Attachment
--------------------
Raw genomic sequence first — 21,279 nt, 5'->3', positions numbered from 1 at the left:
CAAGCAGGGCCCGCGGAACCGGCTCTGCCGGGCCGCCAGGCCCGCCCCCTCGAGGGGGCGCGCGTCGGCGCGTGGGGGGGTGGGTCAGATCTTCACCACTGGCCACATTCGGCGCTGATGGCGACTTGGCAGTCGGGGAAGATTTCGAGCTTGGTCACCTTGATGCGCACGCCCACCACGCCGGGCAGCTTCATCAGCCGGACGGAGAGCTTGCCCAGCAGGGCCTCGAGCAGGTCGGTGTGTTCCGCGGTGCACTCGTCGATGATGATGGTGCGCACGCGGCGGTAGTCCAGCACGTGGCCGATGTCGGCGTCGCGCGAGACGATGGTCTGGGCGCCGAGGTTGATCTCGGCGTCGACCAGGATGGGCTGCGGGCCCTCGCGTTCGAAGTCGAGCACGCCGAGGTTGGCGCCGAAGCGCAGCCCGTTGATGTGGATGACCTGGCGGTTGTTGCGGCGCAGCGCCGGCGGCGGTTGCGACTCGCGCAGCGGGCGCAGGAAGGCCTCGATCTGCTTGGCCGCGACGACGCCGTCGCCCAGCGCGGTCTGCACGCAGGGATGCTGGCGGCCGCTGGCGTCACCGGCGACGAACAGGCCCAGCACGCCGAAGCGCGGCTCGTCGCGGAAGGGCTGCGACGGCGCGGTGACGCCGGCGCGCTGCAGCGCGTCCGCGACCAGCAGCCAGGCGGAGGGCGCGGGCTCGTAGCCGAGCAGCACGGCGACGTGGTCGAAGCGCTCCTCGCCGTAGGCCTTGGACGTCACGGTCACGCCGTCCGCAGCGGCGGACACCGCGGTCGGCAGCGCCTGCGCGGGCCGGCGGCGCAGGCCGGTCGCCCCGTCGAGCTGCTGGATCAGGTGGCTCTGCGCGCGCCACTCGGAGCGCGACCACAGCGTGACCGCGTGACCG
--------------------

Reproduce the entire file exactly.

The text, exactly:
Raw genomic sequence first — 21,279 nt, 5'->3', positions numbered from 1 at the left:
CAAGCAGGGCCCGCGGAACCGGCTCTGCCGGGCCGCCAGGCCCGCCCCCTCGAGGGGGCGCGCGTCGGCGCGTGGGGGGGTGGGTCAGATCTTCACCACTGGCCACATTCGGCGCTGATGGCGACTTGGCAGTCGGGGAAGATTTCGAGCTTGGTCACCTTGATGCGCACGCCCACCACGCCGGGCAGCTTCATCAGCCGGACGGAGAGCTTGCCCAGCAGGGCCTCGAGCAGGTCGGTGTGTTCCGCGGTGCACTCGTCGATGATGATGGTGCGCACGCGGCGGTAGTCCAGCACGTGGCCGATGTCGGCGTCGCGCGAGACGATGGTCTGGGCGCCGAGGTTGATCTCGGCGTCGACCAGGATGGGCTGCGGGCCCTCGCGTTCGAAGTCGAGCACGCCGAGGTTGGCGCCGAAGCGCAGCCCGTTGATGTGGATGACCTGGCGGTTGTTGCGGCGCAGCGCCGGCGGCGGTTGCGACTCGCGCAGCGGGCGCAGGAAGGCCTCGATCTGCTTGGCCGCGACGACGCCGTCGCCCAGCGCGGTCTGCACGCAGGGATGCTGGCGGCCGCTGGCGTCACCGGCGACGAACAGGCCCAGCACGCCGAAGCGCGGCTCGTCGCGGAAGGGCTGCGACGGCGCGGTGACGCCGGCGCGCTGCAGCGCGTCCGCGACCAGCAGCCAGGCGGAGGGCGCGGGCTCGTAGCCGAGCAGCACGGCGACGTGGTCGAAGCGCTCCTCGCCGTAGGCCTTGGACGTCACGGTCACGCCGTCCGCAGCGGCGGACACCGCGGTCGGCAGCGCCTGCGCGGGCCGGCGGCGCAGGCCGGTCGCCCCGTCGAGCTGCTGGATCAGGTGGCTCTGCGCGCGCCACTCGGAGCGCGACCACAGCGTGACCGCGTGACCG